End the Credit Score System to Dismantle Income Inequality

    In the United States, and around the world, being able to get better opportunities depends on the credit score you have. Credit scores are used when applying for certain jobs, to rent or buy a home, when buying something on credit like a car or a cell phone, opening an account to get Internet connectivity, or getting utility services. Lower prices and interest rates are given to people with better credit scores. This system keeps the poor, poor. It ensures that people who do not have a good credit score cannot get access to the same prime services reserved for those who do, generally those with more money. In the United States, the credit score of one spouse can affect the other.

    If the system was fair, lower interests and prices would be given to the people with lower scores who are generally poorer, to help them make their payments on time while giving them access to the same buying power and services those with money and good credit score can get. But the credit system failed its purpose: to put people on the same level regardless of social differences when scoring their creditworthiness. The credit system is set up to be a collective legal way of economic discrimination that rewards the rich. When credit scores are used in hiring and salary decisions, using credit score data and social characteristics can disproportionally affect women and black applicants. According to Rourke L. O’Brien and Barbara Kiviat's research paper "Disparate Impact? Race, Sex, and Credit Reports in Hiring", "Part of the promise of employers’ using seemingly objective information like what is contained in credit reports is that by basing hiring decisions on person-specific information, the influence of sex, race, and other social categories will be minimized. Our survey experiment shows how the inclusion of such information can atually accentuate social differences, not eliminate them. When we included credit reports among other job-application materials, the hiring outcomes of female and black applicants changed relative to those of men and whites, with bad credit doing more to hurt the prospects of both women and blacks, in terms of recommendation to hire and starting salary."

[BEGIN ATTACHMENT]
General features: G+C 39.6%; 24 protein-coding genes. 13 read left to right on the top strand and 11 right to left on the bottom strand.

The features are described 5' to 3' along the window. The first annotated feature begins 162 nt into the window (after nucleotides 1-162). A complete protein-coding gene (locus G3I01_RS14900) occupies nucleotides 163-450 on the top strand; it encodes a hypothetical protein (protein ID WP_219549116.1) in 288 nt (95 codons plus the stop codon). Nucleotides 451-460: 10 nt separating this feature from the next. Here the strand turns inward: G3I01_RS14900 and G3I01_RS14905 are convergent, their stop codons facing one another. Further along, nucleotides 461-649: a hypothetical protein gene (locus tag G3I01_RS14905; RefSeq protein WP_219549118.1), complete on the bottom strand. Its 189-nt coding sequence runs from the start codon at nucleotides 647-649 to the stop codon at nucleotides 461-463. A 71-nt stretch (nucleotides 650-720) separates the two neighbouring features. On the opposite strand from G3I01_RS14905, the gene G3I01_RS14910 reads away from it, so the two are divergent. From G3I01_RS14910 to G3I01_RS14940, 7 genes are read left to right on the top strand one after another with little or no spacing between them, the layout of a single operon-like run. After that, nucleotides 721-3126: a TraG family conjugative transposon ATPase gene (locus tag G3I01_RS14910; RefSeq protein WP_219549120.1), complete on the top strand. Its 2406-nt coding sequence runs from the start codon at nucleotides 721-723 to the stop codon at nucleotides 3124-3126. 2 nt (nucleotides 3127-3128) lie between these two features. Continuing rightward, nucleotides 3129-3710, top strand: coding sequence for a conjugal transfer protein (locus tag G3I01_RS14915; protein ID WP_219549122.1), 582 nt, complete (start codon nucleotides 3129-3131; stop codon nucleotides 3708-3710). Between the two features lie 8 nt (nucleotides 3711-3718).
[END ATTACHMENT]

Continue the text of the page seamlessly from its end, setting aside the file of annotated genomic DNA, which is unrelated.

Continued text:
The plight for equality for minorities of color and women starts here. The legal system is already set up to deal with people who do not pay as agreed. We do not need a system that is set up to perpetuate financial social discrimination. This is the systemic racial practices the current movement needs to change.
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